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Larry Thomas

Tentative Contract Averts East Coast, Gulf Coast Port Strike

WASHINGTON - East Coast and Gulf Coast port operators reached a tentative contract agreement with unionized dock workers over the weekend of Feb. 2, averting a strike that could have shut down the ports on Feb. 6.
     According to the Federal Mediation and Conciliation Service, which had been overseeing contract talks since September, the two sides reached agreement on a master contract, but several local issues must be resolved at individual ports.
     "Those local negotiations are ongoing and will continue without interruption to any port operations," said FMCA director George Cohen. "I am extremely pleased that the parties have reached a tentative agreement for a comprehensive successor Master Agreement."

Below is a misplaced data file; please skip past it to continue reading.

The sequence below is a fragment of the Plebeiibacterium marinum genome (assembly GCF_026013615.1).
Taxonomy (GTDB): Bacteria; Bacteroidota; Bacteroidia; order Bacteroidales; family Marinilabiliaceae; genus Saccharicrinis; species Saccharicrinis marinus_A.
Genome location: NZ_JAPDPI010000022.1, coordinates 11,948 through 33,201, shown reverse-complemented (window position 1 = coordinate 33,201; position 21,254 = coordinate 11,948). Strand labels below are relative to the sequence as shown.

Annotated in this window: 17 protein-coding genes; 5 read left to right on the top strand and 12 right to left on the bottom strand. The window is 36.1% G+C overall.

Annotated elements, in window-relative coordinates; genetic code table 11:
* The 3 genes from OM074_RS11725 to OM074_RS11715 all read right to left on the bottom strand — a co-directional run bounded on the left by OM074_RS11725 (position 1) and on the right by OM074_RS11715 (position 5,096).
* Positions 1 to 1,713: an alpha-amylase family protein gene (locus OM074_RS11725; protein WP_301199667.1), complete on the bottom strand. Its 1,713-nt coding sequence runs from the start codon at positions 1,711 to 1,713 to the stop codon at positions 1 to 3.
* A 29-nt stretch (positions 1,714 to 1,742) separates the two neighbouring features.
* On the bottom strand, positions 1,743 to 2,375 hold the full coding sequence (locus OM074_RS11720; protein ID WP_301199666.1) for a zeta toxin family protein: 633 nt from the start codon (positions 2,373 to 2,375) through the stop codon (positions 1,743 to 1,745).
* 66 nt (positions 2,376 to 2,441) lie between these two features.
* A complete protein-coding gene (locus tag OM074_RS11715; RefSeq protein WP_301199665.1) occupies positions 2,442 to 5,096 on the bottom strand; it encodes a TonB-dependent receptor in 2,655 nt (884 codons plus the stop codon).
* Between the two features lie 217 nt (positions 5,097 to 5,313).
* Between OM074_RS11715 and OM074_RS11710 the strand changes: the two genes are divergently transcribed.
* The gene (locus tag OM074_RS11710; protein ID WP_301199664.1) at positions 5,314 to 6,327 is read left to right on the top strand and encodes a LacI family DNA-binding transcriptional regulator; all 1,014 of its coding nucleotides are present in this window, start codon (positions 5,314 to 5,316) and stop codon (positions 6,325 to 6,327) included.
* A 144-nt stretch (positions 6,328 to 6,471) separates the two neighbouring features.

The agreement must still be ratified by members of the United States Maritime Alliance, which represents port operators, and the International Longshoremen's Assn., which represents about 14,000 dock workers.
     Details of the tentative agreement were not released, but the FMCS said in December that an "agreement in principle" was reached on the contentious issue of container royalty payments, which are supplemental wages based on the weight of the cargo the number of hours a union member works during a specified period.
     In a statement posted on its website, the ILA said the new master contract includes "landmark agreements on automation, protection of chassis work and powerful jurisdiction language."
     The union's original six-year contract expired Sept. 30, but has been extended twice while the two sides continued negotiations.

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